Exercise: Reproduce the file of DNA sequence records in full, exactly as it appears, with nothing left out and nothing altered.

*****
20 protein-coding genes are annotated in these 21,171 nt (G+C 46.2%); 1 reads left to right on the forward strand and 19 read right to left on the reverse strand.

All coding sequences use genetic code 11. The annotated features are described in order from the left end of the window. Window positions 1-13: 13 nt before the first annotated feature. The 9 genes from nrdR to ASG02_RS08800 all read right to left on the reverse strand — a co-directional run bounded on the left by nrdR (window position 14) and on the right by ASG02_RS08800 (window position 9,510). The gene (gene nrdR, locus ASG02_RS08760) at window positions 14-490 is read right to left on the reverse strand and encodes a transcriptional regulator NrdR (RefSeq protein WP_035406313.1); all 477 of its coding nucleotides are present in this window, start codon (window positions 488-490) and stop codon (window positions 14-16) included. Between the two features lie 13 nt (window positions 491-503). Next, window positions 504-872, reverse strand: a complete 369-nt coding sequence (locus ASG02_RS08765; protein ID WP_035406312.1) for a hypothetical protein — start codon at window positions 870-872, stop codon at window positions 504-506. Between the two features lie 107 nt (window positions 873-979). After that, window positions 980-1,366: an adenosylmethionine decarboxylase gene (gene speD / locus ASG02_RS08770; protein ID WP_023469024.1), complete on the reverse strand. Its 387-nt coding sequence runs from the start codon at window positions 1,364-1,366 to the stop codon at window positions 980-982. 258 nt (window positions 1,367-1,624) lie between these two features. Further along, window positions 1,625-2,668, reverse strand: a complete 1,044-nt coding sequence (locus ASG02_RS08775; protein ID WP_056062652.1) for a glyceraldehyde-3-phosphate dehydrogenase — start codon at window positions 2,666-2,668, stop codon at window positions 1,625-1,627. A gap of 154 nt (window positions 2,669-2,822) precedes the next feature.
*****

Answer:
20 protein-coding genes are annotated in these 21,171 nt (G+C 46.2%); 1 reads left to right on the forward strand and 19 read right to left on the reverse strand.

All coding sequences use genetic code 11. The annotated features are described in order from the left end of the window. Window positions 1-13: 13 nt before the first annotated feature. The 9 genes from nrdR to ASG02_RS08800 all read right to left on the reverse strand — a co-directional run bounded on the left by nrdR (window position 14) and on the right by ASG02_RS08800 (window position 9,510). The gene (gene nrdR, locus ASG02_RS08760) at window positions 14-490 is read right to left on the reverse strand and encodes a transcriptional regulator NrdR (RefSeq protein WP_035406313.1); all 477 of its coding nucleotides are present in this window, start codon (window positions 488-490) and stop codon (window positions 14-16) included. Between the two features lie 13 nt (window positions 491-503). Next, window positions 504-872, reverse strand: a complete 369-nt coding sequence (locus ASG02_RS08765; protein ID WP_035406312.1) for a hypothetical protein — start codon at window positions 870-872, stop codon at window positions 504-506. Between the two features lie 107 nt (window positions 873-979). After that, window positions 980-1,366: an adenosylmethionine decarboxylase gene (gene speD / locus ASG02_RS08770; protein ID WP_023469024.1), complete on the reverse strand. Its 387-nt coding sequence runs from the start codon at window positions 1,364-1,366 to the stop codon at window positions 980-982. 258 nt (window positions 1,367-1,624) lie between these two features. Further along, window positions 1,625-2,668, reverse strand: a complete 1,044-nt coding sequence (locus ASG02_RS08775; protein ID WP_056062652.1) for a glyceraldehyde-3-phosphate dehydrogenase — start codon at window positions 2,666-2,668, stop codon at window positions 1,625-1,627. A gap of 154 nt (window positions 2,669-2,822) precedes the next feature.